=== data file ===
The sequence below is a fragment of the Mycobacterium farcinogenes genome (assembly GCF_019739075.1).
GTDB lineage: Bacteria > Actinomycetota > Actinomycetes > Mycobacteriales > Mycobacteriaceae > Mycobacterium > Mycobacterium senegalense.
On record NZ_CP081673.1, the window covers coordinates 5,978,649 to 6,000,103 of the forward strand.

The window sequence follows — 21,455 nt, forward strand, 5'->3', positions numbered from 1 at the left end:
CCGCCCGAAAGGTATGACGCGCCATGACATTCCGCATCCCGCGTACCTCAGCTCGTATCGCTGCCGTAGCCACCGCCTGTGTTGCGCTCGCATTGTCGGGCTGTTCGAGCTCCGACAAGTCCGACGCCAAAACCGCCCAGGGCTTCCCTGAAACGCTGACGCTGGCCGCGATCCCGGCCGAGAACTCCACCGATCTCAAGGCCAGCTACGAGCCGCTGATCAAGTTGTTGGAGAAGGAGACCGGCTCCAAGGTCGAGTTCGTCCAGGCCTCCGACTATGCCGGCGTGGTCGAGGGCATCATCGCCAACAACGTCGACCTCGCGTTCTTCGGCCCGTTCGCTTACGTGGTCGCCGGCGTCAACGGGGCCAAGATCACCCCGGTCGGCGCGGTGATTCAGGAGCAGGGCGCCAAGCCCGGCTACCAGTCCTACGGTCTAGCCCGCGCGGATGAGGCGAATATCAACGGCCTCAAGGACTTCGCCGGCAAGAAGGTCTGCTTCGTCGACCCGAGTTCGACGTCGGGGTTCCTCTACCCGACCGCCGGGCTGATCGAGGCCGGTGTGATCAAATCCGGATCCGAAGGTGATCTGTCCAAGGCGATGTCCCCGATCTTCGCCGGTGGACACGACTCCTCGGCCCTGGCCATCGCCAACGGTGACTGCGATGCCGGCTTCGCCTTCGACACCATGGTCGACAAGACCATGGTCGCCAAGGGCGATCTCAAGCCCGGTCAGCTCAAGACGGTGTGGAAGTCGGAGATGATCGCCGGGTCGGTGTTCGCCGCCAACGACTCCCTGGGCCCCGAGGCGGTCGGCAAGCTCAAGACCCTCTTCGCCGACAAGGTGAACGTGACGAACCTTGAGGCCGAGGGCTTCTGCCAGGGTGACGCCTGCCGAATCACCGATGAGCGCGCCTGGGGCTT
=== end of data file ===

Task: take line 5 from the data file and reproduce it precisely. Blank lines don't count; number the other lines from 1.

CCGCCCGAAAGGTATGACGCGCCATGACATTCCGCATCCCGCGTACCTCAGCTCGTATCGCTGCCGTAGCCACCGCCTGTGTTGCGCTCGCATTGTCGGGCTGTTCGAGCTCCGACAAGTCCGACGCCAAAACCGCCCAGGGCTTCCCTGAAACGCTGACGCTGGCCGCGATCCCGGCCGAGAACTCCACCGATCTCAAGGCCAGCTACGAGCCGCTGATCAAGTTGTTGGAGAAGGAGACCGGCTCCAAGGTCGAGTTCGTCCAGGCCTCCGACTATGCCGGCGTGGTCGAGGGCATCATCGCCAACAACGTCGACCTCGCGTTCTTCGGCCCGTTCGCTTACGTGGTCGCCGGCGTCAACGGGGCCAAGATCACCCCGGTCGGCGCGGTGATTCAGGAGCAGGGCGCCAAGCCCGGCTACCAGTCCTACGGTCTAGCCCGCGCGGATGAGGCGAATATCAACGGCCTCAAGGACTTCGCCGGCAAGAAGGTCTGCTTCGTCGACCCGAGTTCGACGTCGGGGTTCCTCTACCCGACCGCCGGGCTGATCGAGGCCGGTGTGATCAAATCCGGATCCGAAGGTGATCTGTCCAAGGCGATGTCCCCGATCTTCGCCGGTGGACACGACTCCTCGGCCCTGGCCATCGCCAACGGTGACTGCGATGCCGGCTTCGCCTTCGACACCATGGTCGACAAGACCATGGTCGCCAAGGGCGATCTCAAGCCCGGTCAGCTCAAGACGGTGTGGAAGTCGGAGATGATCGCCGGGTCGGTGTTCGCCGCCAACGACTCCCTGGGCCCCGAGGCGGTCGGCAAGCTCAAGACCCTCTTCGCCGACAAGGTGAACGTGACGAACCTTGAGGCCGAGGGCTTCTGCCAGGGTGACGCCTGCCGAATCACCGATGAGCGCGCCTGGGGCTT